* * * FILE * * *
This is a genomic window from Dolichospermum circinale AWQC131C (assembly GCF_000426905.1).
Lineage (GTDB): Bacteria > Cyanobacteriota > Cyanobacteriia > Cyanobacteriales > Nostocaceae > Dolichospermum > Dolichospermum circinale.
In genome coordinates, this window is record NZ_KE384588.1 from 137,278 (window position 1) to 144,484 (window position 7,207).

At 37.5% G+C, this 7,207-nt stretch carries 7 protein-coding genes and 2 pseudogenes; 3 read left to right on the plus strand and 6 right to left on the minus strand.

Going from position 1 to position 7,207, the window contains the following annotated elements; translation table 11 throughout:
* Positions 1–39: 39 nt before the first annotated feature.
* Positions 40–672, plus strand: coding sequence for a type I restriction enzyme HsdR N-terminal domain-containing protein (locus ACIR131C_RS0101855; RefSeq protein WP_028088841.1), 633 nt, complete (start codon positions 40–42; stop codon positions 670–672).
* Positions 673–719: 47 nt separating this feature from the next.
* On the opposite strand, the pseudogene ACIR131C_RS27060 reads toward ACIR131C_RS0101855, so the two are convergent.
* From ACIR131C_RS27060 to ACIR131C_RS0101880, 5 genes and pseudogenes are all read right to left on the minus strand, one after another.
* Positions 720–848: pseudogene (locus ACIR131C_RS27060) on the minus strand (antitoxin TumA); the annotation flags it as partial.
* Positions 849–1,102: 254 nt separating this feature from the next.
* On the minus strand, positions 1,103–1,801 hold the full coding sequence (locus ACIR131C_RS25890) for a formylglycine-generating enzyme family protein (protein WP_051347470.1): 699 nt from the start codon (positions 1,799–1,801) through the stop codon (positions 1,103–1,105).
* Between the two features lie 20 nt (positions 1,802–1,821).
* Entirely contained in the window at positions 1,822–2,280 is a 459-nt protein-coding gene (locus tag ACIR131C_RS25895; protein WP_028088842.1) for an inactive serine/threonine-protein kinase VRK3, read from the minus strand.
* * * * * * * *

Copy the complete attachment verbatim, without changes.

This is a genomic window from Dolichospermum circinale AWQC131C (assembly GCF_000426905.1).
Lineage (GTDB): Bacteria > Cyanobacteriota > Cyanobacteriia > Cyanobacteriales > Nostocaceae > Dolichospermum > Dolichospermum circinale.
In genome coordinates, this window is record NZ_KE384588.1 from 137,278 (window position 1) to 144,484 (window position 7,207).

At 37.5% G+C, this 7,207-nt stretch carries 7 protein-coding genes and 2 pseudogenes; 3 read left to right on the plus strand and 6 right to left on the minus strand.

Going from position 1 to position 7,207, the window contains the following annotated elements; translation table 11 throughout:
* Positions 1–39: 39 nt before the first annotated feature.
* Positions 40–672, plus strand: coding sequence for a type I restriction enzyme HsdR N-terminal domain-containing protein (locus ACIR131C_RS0101855; RefSeq protein WP_028088841.1), 633 nt, complete (start codon positions 40–42; stop codon positions 670–672).
* Positions 673–719: 47 nt separating this feature from the next.
* On the opposite strand, the pseudogene ACIR131C_RS27060 reads toward ACIR131C_RS0101855, so the two are convergent.
* From ACIR131C_RS27060 to ACIR131C_RS0101880, 5 genes and pseudogenes are all read right to left on the minus strand, one after another.
* Positions 720–848: pseudogene (locus ACIR131C_RS27060) on the minus strand (antitoxin TumA); the annotation flags it as partial.
* Positions 849–1,102: 254 nt separating this feature from the next.
* On the minus strand, positions 1,103–1,801 hold the full coding sequence (locus ACIR131C_RS25890) for a formylglycine-generating enzyme family protein (protein WP_051347470.1): 699 nt from the start codon (positions 1,799–1,801) through the stop codon (positions 1,103–1,105).
* Between the two features lie 20 nt (positions 1,802–1,821).
* Entirely contained in the window at positions 1,822–2,280 is a 459-nt protein-coding gene (locus tag ACIR131C_RS25895; protein WP_028088842.1) for an inactive serine/threonine-protein kinase VRK3, read from the minus strand.